I’d like to have a home inspector check out a property before I make an offer. The seller says she hired a home inspector and there’s nothing wrong with the place. Should I take her word for it?

You’re going to need more details about the seller’s inspection before you make a decision. If the inspection was recent, and you’re convinced the inspector was qualified and took a thorough look at the seller’s home, you might have enough information. If the seller is sketchy with the details, can’t provide you with a copy of the written report, or you still have questions or concerns about the state of the house, I strongly advise you to insist upon your own inspection. Please keep in mind that you will first require the seller’s permission first.

A home inspection is an on-site, in-person visual assessment of a home’s condition. An inspector will look at the home’s features and components and provide you with an honest appraisal of its overall condition without poking any holes in the building. Some inspectors may also be able to provide additional services, such as checking indoor air quality, or collecting and sending swab samples to a lab to detect mould. If you’re looking for a qualified home inspector, remember that your real estate will likely be able to point you in the right direction.

In the past, home inspectors were hired mostly by would-be property buyers, and it’s still a common practice for buyers to present offers that are conditional upon the residence passing an inspection.

Increasingly, however, sellers are seeing the advantages of having an expert examine their home before it goes on the market. A pre-listing inspection can help a seller develop a game plan; if the inspection reveals any major problems, the seller may either initiate improvements or provide that information to their real estate rep so potential buyers have a better idea of the time and money it will take to address issues.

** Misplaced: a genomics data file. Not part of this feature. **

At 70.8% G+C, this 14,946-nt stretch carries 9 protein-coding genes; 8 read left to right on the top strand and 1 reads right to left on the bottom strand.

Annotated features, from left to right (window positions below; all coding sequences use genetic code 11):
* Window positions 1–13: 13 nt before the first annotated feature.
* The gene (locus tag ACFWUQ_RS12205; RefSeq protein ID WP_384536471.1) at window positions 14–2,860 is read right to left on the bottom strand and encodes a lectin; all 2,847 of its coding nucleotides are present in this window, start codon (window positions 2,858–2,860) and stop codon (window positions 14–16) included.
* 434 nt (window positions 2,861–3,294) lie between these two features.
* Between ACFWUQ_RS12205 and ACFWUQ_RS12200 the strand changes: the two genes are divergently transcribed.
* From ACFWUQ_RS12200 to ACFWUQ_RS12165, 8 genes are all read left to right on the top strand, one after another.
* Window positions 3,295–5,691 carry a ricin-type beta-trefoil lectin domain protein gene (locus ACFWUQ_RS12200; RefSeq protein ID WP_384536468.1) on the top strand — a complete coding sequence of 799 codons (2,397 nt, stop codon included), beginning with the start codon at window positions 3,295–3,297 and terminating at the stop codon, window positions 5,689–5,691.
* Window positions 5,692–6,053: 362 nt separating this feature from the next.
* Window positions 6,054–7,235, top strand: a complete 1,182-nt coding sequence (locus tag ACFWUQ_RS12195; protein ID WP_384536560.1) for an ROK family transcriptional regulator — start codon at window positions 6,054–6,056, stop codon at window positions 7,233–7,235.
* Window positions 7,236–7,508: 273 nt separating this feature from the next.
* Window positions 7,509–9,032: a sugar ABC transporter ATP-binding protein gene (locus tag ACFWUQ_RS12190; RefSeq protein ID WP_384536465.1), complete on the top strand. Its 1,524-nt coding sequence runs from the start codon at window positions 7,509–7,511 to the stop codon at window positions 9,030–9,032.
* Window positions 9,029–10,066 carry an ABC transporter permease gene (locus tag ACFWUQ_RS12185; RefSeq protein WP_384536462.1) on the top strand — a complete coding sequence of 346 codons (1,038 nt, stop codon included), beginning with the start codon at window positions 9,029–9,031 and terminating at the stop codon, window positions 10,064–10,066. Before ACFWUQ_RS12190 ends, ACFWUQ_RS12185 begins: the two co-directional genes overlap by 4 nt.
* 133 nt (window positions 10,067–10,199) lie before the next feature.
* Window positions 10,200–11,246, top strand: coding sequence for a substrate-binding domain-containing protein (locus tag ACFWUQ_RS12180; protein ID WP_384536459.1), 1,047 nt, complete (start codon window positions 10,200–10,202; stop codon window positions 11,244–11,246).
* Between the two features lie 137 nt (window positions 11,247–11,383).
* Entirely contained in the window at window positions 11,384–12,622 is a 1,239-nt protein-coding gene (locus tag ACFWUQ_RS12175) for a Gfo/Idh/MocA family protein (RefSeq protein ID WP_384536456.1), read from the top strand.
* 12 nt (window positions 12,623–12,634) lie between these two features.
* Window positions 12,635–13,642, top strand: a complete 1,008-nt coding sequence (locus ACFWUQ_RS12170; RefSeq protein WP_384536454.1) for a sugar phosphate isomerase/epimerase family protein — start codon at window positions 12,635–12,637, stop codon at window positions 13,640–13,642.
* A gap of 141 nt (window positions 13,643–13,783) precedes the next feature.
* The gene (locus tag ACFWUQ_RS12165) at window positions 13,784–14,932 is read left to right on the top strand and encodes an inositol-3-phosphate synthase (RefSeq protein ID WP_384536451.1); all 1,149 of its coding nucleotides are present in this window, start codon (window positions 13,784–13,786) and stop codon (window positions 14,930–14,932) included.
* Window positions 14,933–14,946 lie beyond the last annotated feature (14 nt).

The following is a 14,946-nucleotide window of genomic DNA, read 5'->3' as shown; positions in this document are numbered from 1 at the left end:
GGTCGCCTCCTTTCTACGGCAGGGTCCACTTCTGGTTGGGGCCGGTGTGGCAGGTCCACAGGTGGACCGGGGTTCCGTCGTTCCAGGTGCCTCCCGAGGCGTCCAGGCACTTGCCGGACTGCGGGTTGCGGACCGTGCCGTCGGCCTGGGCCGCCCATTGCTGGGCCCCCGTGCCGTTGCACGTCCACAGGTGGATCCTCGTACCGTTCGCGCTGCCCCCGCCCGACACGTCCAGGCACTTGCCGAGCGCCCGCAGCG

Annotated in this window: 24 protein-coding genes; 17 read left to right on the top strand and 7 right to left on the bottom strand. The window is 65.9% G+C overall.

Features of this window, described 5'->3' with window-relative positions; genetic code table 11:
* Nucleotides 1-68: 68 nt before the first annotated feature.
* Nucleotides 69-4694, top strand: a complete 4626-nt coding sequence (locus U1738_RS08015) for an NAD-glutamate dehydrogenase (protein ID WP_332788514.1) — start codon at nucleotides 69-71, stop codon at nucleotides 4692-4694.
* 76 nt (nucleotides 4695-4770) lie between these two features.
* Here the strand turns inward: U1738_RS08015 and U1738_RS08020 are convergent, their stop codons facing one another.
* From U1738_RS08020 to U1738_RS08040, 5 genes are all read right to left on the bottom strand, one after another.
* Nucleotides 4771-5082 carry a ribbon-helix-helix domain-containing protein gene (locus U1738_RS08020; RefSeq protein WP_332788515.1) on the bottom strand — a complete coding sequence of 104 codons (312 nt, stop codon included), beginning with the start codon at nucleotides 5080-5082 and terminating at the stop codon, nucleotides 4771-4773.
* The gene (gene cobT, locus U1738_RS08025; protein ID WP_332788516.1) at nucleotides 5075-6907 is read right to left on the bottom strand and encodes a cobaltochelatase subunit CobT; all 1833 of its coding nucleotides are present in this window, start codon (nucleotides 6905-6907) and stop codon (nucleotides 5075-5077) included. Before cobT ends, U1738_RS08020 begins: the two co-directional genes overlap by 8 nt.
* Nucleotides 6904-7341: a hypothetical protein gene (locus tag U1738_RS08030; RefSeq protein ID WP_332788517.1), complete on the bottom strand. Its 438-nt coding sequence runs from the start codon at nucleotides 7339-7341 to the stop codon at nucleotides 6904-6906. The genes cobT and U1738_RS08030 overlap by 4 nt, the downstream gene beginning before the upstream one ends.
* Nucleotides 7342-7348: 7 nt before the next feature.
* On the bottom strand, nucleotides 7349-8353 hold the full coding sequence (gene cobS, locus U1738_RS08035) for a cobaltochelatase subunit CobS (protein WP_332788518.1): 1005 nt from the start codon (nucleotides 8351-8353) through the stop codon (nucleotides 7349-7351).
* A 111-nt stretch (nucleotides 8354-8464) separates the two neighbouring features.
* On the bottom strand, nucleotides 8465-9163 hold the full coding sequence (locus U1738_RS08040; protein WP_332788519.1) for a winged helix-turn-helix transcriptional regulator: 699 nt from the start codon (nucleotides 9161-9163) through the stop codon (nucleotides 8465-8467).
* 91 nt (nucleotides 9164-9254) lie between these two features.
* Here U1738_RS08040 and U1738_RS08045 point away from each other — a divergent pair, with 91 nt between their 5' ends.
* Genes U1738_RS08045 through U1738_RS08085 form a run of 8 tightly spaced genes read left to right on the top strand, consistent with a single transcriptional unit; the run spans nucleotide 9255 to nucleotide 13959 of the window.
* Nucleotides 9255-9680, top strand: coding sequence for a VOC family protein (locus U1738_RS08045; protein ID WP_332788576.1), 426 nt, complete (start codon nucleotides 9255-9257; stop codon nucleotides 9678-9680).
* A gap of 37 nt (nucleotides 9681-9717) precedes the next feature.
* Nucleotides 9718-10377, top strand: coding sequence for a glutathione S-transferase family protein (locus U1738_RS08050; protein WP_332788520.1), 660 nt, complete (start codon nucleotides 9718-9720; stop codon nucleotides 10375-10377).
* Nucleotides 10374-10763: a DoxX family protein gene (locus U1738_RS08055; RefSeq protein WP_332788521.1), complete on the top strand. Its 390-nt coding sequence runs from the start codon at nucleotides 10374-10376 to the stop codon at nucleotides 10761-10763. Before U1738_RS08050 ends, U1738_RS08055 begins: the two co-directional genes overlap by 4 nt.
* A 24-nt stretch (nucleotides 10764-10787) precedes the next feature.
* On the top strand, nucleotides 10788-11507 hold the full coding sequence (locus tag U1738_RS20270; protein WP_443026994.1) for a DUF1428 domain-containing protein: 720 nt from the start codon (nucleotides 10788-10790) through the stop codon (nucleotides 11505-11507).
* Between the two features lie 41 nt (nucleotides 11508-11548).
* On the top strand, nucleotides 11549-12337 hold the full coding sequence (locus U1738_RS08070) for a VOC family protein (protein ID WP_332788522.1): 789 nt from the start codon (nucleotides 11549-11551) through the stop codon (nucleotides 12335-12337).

Home inspectors approach buyer-initiated and seller-initiated inspections the same way. Still, there’s always the fear that a seller could instruct an inspector to do a very basic inspection so that a major defect goes undetected and undisclosed to potential buyers. Buyers often don’t have the same level of confidence in a report prepared by the seller’s inspector.

It’s important to ask questions, perform your own due diligence, and also read and understand everything you’re asked to sign — including your contract with the home inspector. It’s a good idea to keep copies of the contract and written report for your records down the road.

I mentioned that you’ll need the seller’s permission before you go ahead with your own inspection. The house is still her property and you’ll have to make an appointment if you wish to see it again; that appointment is actually open only to you and your sales rep, unless the seller OKs inviting others along.


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Joseph Richer is Registrar of the Real Estate Council of Ontario (RECO). He is in charge of the administration and enforcement of all rules that govern real estate professionals in Ontario. You can find more tips at reco.on.ca, follow on Twitter @RECOhelps or on YouTube at http://www.youtube.com/RECOhelps.

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